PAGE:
RACINE: Three Ways We Can Help the D.C. Children Who Live in Fear

A roll of police tape (police line) lies on the ground outside a home being foreclosed on in Minneapolis, Minnesota in 2009.
Courtesy of Wikipedia

With the District’s coffers brimming with excess revenue, our officials and community leaders must devise, fund and competently implement a comprehensive strategy to treat the trauma that hurts our city’s most vulnerable young residents and breeds the violence that affects us all — violence described in a recent news article that depicted the experiences of 8-year-old Tyshaun McPhatter and heartbreakingly described parts of the nation’s capital as places where children live in fear.

At the Office of the Attorney General, we come into contact with kids such as Tyshaun every day. Based on that experience, there are three steps we can take quickly.

First, we must invest in proven, data-based methods to interrupt violence and address it as a public-health crisis. Shootings and other violence cause long-term damage to whole communities, hampering prospects of economic development, traumatizing children and trapping families inside their homes out of fear. While heightened law enforcement is necessary, it is not sufficient to turn around high-crime communities.

Models such as Cure Violence are proven. This model has three main components.

● Detect and interrupt potentially violent conflicts by preventing retaliation and mediating simmering disputes.

● Identify and treat individuals at the highest risk for conflict by providing services and changing behavior.

● Engage communities in changing norms around violence (for instance, organize community responses to every shooting to counter normalization).

Multiple studies have shown that, where implemented, Cure Violence results in reductions in shootings and violent confrontations. New Orleans went 200 days without a murder in its Cure Violence sites; Philadelphia saw significant reductions in shootings in Cure Violence areas compared with similar districts; and Baltimore’s Cure Violence sites saw fewer homicides. We must fund a Cure Violence-based program in the District.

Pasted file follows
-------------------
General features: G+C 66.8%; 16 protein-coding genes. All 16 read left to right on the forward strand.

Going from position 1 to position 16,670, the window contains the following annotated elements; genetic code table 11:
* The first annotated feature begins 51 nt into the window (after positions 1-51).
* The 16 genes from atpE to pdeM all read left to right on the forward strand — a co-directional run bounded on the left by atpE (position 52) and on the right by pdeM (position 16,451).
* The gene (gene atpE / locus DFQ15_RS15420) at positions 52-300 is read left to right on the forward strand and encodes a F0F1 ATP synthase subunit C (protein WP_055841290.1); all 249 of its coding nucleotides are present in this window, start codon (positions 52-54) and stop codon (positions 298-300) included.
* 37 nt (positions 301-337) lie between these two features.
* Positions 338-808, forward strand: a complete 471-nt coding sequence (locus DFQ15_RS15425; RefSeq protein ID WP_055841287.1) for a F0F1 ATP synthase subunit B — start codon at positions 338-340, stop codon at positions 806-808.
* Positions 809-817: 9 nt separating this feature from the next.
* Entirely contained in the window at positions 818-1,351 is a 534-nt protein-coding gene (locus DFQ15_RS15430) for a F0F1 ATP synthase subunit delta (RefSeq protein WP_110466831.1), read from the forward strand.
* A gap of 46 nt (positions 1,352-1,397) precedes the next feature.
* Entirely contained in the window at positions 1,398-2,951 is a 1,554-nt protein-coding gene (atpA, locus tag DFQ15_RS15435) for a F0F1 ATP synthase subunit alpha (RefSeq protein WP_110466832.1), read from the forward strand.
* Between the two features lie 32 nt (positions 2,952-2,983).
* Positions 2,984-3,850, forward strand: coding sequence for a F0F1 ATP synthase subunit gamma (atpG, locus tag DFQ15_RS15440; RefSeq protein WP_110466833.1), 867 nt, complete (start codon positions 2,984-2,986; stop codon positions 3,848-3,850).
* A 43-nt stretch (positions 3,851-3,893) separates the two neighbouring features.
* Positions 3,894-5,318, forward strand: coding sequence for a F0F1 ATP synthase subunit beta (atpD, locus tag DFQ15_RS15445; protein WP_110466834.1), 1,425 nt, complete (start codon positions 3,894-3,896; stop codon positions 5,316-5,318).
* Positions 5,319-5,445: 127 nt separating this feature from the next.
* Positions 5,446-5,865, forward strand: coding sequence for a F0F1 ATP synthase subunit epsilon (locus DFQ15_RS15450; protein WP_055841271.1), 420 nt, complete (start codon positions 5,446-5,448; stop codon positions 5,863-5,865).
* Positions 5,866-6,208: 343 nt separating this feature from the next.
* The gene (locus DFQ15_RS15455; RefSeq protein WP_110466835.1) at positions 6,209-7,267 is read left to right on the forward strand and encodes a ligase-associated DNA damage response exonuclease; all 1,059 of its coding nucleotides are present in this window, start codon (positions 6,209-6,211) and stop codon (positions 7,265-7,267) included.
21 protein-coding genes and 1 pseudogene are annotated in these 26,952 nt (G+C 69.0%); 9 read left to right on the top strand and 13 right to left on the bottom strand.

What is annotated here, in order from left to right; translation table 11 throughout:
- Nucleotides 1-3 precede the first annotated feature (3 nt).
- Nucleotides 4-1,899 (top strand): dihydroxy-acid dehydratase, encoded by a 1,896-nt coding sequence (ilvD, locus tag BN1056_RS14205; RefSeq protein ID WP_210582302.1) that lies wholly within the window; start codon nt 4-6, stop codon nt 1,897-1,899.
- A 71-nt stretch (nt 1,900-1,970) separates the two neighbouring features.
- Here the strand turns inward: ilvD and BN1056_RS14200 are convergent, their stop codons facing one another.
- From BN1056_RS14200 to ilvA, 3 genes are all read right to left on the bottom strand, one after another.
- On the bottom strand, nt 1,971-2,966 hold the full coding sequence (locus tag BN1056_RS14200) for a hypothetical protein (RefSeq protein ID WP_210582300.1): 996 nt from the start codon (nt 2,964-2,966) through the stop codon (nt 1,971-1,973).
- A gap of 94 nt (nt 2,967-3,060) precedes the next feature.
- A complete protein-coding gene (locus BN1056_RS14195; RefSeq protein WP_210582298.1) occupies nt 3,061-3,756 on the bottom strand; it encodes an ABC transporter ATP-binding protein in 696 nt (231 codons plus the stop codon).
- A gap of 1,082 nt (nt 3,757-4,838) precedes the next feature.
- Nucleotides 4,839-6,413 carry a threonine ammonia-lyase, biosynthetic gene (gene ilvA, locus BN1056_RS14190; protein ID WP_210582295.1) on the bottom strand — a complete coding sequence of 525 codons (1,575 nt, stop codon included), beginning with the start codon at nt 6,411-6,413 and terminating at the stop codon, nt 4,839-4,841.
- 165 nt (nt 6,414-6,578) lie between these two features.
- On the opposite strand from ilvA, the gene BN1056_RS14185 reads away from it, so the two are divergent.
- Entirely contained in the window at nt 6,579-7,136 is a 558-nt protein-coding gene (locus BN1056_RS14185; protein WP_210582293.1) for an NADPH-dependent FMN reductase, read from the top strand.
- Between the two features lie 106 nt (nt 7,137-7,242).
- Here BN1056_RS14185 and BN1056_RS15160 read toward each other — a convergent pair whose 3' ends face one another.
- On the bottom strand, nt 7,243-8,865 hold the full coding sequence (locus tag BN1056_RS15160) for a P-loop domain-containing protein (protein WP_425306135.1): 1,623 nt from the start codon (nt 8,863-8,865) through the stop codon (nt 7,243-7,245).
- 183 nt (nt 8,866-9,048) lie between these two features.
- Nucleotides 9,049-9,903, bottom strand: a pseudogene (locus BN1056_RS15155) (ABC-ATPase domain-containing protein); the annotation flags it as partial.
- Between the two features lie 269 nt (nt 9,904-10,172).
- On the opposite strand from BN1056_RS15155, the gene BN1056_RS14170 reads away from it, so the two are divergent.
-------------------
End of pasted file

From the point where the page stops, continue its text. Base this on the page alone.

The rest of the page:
Second, the District must invest in strategies to reduce and prevent childhood trauma at home. Ongoing trauma puts a child’s brain in a constant fight-or-flight state, making it hard for other parts of the brain to develop properly. Children experience difficulty paying attention. Untreated trauma can lead to school failure, higher dropout rates, and aggression and other risky behavior. According to the National Kids Count Data Center, for children in the District, rates of abuse and neglect — major contributors to childhood trauma — are higher than the national average. In neighborhoods such as Tyshaun’s, they are dramatically higher.

The District should invest in evidence-based parenting programs that have been proved to reduce rates of child abuse and neglect, such as Triple P (for “Positive Parenting Program”). Triple P draws on extensive social science research to help parents and has the strongest evidence base of any such program in the country. For instance, a Centers for Disease Control and Prevention-funded randomized study showed a reduction in child-abuse and foster-care rates in counties using Triple P compared with control locations. This is the kind of support that should be available to every District family that needs it.

Third, the District must invest more resources in programs and services that treat the effects of trauma before children make contact with the court system. Therapeutic early interventions, when instituted in a comprehensive manner, have improved public safety. For instance, since I took office, we have increased the rate at which we divert low-level juvenile offenders into the D.C. Department of Human Services’ Alternatives to the Court Experience (ACE) program. This program offers intensive services for six months, tailored to an individual child’s needs. Of the approximately 1,000 kids who have completed the ACE program, more than 80 percent have not been rearrested. That’s an extraordinary success rate in juvenile justice.

The same approach should be used to provide quality psychiatric services for children, increase trauma-informed practices for schools and provide other supports to children before they find themselves in trouble.

My colleagues and I do not pretend to have all the answers. But we owe it to our young people to give them what they need to become resilient, thriving, contributing members of our community. We must focus our resources to meet the crisis facing our children. No child in this city should have to face the fear that young Tyshaun and his peers face every day.

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